By: Jessica Schley
Sometimes you just have to stop and stand still. When you have a thousand-plus bees crawling all over you, for instance.
Tonight I suited up to go feed my bees. In the Winter, bees don’t have nectar to collect from flowers, so beekeepers often feed them sugar water using a special feeder inside the hive. I feed my bees organic cane sugar. They deserve the best.
They live in a Langstroth hive in the backyard of my parent’s place. I live in an apartment, so they offered their yard with fruit trees and a stream running through it for the bees to call their home. My parents are awesome like that.
The bees hadn’t been checked on in a while, so I was curious to see how they were doing, and a bit worried the colony might be dwindling, as I had neglected them of late. I carefully opened the hive’s lid, gently prying with my hive tool. The lid was pretty tight; bees tend to seal the lids on to keep the hive more secure. As I opened the top and peered in, I saw that the hive was thriving; not only that, but they were super aggravated with me. Who was I, to show up unannounced, out of the blue, after months of nocall, no-write, no show . . .
I quickly poured in the sugar-water and gently replaced the lid. As I walked away, it began. There was a loud, eery hum. There was a crawling feeling. I looked down at my arms and body through my face screen. My bee suit, which is white, was speckled and dancing with black patches of little angry soldiers.
My Dad had come out to watch and learn. I told him to walk away, that I needed to stand still for a few minutes to let the bees calm down and go back to their hive. He did, and quickly. He crossed the bridge above the creek and shut the back door behind him.
I sat there. I remembered the advice of my beekekeeping friend, Catherine, who had the same thing happen to her early one morning. She just stood still. So I told myself, as my heartbeat rose and my anxiety level threatened to spike, that all I needed to do was trust in my suit, be still, and everything would be okay.
I had to keep my eyes open. If I closed them my imagination ran away with me. So I stared out into the dusk, watching hundreds of upset bees trying to do their job and defend their hive. They marched around and around in circles on the face screen, centimeters from my nose and eyeballs. I could feel their wingbeats on my cheek, on my eyelashes, on my chin. They wanted in. They wanted me away from their hive. They wanted vindication for the injustices of my indecency, my rude barging in of their sacred temple.
For about 20 minutes I stood there, hands out, palms up, staring ahead. It began to feel surreal, like a test. There were parallels to human life. The bees began to resemble the challenges in my personal life; if I swatted at them and lost my cool it was inevitable I would be stung. If I remained calm and tried to train that inner still, things could work out okay; you just had to trust in the “bee suit” to keep the stingers away from my skin, as it were.
So I stood there, telling myself over and over to “trust in the suit” and it felt like when I sometimes tell myself to “trust in the universe” – as if the suit or the universe is the only thing standing between me and a thousand stingers or a thousand ill-wills of the world.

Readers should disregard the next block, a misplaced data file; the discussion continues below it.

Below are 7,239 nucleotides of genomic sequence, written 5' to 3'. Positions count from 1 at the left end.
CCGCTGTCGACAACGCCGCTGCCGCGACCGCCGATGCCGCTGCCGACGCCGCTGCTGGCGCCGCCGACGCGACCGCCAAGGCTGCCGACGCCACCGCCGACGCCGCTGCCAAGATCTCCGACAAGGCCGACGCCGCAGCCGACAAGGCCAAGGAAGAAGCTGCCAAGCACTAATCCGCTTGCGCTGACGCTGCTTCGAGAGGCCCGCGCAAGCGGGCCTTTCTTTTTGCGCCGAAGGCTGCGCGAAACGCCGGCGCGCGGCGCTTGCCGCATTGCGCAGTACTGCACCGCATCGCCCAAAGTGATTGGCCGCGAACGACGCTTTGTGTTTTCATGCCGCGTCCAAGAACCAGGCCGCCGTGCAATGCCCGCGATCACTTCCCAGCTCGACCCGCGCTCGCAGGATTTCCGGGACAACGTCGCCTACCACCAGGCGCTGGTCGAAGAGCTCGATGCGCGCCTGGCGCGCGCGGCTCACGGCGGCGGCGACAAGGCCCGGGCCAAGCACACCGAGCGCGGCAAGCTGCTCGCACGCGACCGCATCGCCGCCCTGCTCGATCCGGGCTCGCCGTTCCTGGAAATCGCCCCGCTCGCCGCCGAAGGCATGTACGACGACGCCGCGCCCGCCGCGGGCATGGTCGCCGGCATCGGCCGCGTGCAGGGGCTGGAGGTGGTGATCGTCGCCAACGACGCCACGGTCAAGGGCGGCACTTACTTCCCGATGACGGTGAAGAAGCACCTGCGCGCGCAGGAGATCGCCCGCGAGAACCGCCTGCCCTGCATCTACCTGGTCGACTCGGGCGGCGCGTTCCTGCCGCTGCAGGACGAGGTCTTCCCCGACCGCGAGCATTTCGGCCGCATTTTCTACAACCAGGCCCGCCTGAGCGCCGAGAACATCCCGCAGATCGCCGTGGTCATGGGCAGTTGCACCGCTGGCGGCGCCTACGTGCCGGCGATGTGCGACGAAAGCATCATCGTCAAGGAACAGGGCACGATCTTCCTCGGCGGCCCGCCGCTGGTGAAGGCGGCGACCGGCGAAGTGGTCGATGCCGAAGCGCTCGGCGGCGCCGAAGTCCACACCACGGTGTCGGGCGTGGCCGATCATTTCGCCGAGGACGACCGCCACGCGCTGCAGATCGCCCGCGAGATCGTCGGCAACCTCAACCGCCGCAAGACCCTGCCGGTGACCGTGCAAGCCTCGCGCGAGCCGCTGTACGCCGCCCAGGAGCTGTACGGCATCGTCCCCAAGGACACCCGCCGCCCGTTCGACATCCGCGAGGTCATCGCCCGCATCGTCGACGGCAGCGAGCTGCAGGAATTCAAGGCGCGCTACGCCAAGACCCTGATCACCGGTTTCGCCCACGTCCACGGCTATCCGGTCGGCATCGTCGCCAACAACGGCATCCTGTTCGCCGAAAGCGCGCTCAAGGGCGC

They were beginning to subside; the plan was working. The majority of them had realized I wasn’t putting up a fight and they might as well get along back to their hive a few feet away. But the bravest ones, the angriest ones, the ones with the longest heritage, millions of years worth, of dying in defense of their colonies; they stuck with it and with determination.
It was exactly that moment when I felt it. Six little legs crawling on my neck, up toward my ear, into my hair. So much for that trust in the suit. Suddenly the urge to freak, scream, bat and collapse in a panic surged into me. If one bee had gotten through, more could be following. The adrenalin hit me hard. My heart was suddenly racing and I began to tremble. If it stung, I would have to brace for the inevitable flinch, and then, the melee of beestings to follow.
She crawled around on my neck. She crawled up into my hair and back out. Then I couldn’t feel her any longer. My heart slowed down. She was definitely still in the suit. And yes, I was petrified. But there would be nothing worse for me than being rash; so I stood there, and focused on breathing, and focused on the bees that were outside of my suit; how many were left, and if there were fewer. I could hear the difference as they dwindled; the pitch of the buzzing lowered and lessened in decibal. Being inches from my ears, it sounded like Daytona to me, but in reality it must have actually been very quiet.
Maybe he read my mind; I was hoping he would come back out to check on me. My Dad opened the back door and looked out. In a quiet voice I said, “please bring me the smoker and the bee brush. . .” He carefully followed my instructions to light the smoker with kindling and walked it over to me. He puffed smoke onto me with the smoker as I carefully brushed the remaining 50-odd bees from my face net, arms and legs. We walked back to the house and I unsuited. Not a single sting. Not one.
As I stood inside recounting the story to my mortified mother and my amused and heroic father (he braved the situation with no suit at all to save me), I looked down onto the dining table next to my hat.
She was slowly crawling on the table, looking for home, disoriented from the smoke and tired from the battle. I scooped her up with my hat and nudged her off into the cool evening air.